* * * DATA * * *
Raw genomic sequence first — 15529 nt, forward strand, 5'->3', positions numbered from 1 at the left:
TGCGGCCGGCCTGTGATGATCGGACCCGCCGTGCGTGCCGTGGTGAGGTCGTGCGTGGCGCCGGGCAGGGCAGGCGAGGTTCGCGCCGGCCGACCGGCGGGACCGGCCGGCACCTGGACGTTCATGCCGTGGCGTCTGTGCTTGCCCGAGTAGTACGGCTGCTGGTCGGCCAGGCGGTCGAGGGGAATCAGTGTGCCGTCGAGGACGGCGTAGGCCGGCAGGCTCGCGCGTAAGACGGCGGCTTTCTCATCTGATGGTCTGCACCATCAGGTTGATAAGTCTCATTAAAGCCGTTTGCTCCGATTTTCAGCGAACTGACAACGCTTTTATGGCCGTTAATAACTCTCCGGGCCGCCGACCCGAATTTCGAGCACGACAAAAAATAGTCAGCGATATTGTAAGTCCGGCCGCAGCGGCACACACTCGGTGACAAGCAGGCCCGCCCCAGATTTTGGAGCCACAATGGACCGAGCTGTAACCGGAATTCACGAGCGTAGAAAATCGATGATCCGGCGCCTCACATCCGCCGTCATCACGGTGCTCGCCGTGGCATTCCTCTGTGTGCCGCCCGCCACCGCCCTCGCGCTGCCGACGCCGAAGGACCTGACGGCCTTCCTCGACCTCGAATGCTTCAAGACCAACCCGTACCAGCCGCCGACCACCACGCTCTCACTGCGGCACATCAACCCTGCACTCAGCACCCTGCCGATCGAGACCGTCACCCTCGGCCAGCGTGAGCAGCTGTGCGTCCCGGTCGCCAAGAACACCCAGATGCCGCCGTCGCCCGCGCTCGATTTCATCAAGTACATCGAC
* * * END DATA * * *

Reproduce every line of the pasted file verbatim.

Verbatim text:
Raw genomic sequence first — 15529 nt, forward strand, 5'->3', positions numbered from 1 at the left:
TGCGGCCGGCCTGTGATGATCGGACCCGCCGTGCGTGCCGTGGTGAGGTCGTGCGTGGCGCCGGGCAGGGCAGGCGAGGTTCGCGCCGGCCGACCGGCGGGACCGGCCGGCACCTGGACGTTCATGCCGTGGCGTCTGTGCTTGCCCGAGTAGTACGGCTGCTGGTCGGCCAGGCGGTCGAGGGGAATCAGTGTGCCGTCGAGGACGGCGTAGGCCGGCAGGCTCGCGCGTAAGACGGCGGCTTTCTCATCTGATGGTCTGCACCATCAGGTTGATAAGTCTCATTAAAGCCGTTTGCTCCGATTTTCAGCGAACTGACAACGCTTTTATGGCCGTTAATAACTCTCCGGGCCGCCGACCCGAATTTCGAGCACGACAAAAAATAGTCAGCGATATTGTAAGTCCGGCCGCAGCGGCACACACTCGGTGACAAGCAGGCCCGCCCCAGATTTTGGAGCCACAATGGACCGAGCTGTAACCGGAATTCACGAGCGTAGAAAATCGATGATCCGGCGCCTCACATCCGCCGTCATCACGGTGCTCGCCGTGGCATTCCTCTGTGTGCCGCCCGCCACCGCCCTCGCGCTGCCGACGCCGAAGGACCTGACGGCCTTCCTCGACCTCGAATGCTTCAAGACCAACCCGTACCAGCCGCCGACCACCACGCTCTCACTGCGGCACATCAACCCTGCACTCAGCACCCTGCCGATCGAGACCGTCACCCTCGGCCAGCGTGAGCAGCTGTGCGTCCCGGTCGCCAAGAACACCCAGATGCCGCCGTCGCCCGCGCTCGATTTCATCAAGTACATCGAC